Ancient Oman had trade links with Indus Valley

Archeologists from Sultan Qaboos University (SQU) have found that ancient Oman had links with 8000-year old Indus Valley Civilization which was present in modern day Pakistan and India. They said contacts with Indus Valley has been confirmed because ancient pottery from the south Asian region had been recovered from one of the settlements in Dahwa which is located 24 km west of the Wilayat of Saham on the edge of the Hajar mountain ranges. The staff and students of the Department of Archeology at the College of Arts and Social Sciences have been conducting excavations and surveys in the area since 2013.

The site has its roots in the civilization of Umm al Nar, which dates from 2500 to 2000 BC. This archaeological site is the oldest settlement discovered in the north of Al Batinah plain. What sets the site apart is its relationship with the Harappan or Indus valley civilization, which mostly covered parts of present day Pakistan and north and northwest India.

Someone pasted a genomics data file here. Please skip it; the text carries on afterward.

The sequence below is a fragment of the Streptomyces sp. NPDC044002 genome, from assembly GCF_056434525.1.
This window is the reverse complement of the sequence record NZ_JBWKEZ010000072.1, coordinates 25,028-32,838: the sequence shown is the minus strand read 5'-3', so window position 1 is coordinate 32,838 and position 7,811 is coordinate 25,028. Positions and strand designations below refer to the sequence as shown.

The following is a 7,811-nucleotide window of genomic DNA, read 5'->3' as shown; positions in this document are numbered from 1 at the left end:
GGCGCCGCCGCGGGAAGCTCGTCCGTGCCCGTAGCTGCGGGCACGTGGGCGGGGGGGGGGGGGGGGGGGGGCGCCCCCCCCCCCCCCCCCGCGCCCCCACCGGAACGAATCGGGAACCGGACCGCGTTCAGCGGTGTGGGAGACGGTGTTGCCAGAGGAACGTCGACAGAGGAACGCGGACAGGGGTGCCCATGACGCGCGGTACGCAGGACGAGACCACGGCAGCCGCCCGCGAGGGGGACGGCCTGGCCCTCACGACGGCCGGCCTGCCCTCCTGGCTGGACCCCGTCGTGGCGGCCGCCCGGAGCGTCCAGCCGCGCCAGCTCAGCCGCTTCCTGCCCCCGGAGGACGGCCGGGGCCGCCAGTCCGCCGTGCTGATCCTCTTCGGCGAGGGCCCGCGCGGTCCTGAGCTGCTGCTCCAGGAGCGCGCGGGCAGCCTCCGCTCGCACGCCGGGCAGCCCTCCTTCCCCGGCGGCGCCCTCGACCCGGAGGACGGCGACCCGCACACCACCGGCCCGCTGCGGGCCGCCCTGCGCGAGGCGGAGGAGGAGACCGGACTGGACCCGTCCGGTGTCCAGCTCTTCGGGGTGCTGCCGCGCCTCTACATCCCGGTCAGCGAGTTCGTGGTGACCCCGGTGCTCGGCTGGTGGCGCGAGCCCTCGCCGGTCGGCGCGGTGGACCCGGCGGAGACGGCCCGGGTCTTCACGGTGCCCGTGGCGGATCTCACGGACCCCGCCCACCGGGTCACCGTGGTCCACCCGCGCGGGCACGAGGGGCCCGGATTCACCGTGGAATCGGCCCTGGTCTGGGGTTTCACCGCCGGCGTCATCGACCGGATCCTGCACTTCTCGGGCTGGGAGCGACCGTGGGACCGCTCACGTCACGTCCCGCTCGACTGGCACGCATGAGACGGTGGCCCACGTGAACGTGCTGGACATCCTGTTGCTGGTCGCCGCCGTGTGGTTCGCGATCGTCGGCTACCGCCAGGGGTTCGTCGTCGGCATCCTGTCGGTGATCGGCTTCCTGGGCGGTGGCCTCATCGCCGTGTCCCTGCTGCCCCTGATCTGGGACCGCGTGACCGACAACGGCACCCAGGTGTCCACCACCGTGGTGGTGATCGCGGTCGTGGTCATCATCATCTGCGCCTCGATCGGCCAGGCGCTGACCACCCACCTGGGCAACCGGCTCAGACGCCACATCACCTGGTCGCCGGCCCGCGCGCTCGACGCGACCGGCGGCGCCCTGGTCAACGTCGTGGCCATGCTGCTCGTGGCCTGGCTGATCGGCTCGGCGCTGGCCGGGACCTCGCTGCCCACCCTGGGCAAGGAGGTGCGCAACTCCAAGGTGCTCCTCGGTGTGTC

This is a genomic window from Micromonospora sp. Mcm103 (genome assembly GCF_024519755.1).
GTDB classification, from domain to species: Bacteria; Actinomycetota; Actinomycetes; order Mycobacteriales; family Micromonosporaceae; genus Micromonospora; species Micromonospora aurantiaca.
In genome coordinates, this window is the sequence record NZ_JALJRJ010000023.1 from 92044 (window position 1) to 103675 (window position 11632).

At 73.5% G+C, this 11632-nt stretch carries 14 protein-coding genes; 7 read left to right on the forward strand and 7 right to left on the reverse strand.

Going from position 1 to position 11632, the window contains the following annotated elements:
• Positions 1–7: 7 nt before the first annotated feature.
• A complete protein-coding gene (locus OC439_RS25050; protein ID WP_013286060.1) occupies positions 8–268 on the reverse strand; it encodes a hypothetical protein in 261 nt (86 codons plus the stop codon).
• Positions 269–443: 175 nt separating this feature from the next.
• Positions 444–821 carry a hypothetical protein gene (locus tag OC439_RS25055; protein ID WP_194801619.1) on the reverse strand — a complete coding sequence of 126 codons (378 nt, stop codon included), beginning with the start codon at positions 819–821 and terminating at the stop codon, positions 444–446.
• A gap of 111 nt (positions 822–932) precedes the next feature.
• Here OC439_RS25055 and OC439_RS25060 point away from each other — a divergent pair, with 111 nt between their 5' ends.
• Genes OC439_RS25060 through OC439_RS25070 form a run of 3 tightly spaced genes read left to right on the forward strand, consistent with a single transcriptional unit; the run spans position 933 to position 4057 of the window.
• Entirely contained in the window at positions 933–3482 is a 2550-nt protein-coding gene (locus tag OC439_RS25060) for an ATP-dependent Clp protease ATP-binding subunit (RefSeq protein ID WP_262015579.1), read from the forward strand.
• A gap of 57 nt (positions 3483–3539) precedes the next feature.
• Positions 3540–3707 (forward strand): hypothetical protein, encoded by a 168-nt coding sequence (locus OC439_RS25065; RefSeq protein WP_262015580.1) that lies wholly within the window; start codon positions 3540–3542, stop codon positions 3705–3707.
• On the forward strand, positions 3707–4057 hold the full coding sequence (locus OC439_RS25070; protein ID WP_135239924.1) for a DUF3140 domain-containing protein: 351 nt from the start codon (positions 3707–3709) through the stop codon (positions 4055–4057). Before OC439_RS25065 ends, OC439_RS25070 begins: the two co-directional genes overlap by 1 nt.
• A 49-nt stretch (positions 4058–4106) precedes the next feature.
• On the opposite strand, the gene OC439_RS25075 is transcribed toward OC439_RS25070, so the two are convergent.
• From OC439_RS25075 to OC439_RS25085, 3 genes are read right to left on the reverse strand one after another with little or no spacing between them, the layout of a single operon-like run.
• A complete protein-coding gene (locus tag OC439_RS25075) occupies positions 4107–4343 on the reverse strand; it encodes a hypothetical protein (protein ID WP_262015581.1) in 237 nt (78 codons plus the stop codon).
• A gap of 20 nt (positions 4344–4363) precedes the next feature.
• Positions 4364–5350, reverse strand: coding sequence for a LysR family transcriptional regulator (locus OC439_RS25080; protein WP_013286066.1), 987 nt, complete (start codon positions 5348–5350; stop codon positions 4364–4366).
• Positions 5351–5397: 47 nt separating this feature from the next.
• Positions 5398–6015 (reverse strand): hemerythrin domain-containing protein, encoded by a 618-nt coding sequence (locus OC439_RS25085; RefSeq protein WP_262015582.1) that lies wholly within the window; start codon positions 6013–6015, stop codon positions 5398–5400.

These jars, which were manufactured either in Harappa or Mohenjo daro, prominent Indus Valley cities, modern day in Sindh where archaeologists found the largest city in the world dating back to the early Bronze Age (2500-2000 BC). Archaeologists also believe that these jars were used to transport some products from the Indus Valley by small boats across the Indus River to the shores of the Arabian Sea. They were transported by larger boats to a port near the Wilayat of Saham and then were carried on shoulders for 24 km inwards through the edges of the Hajar Mountains to the Dahwa area.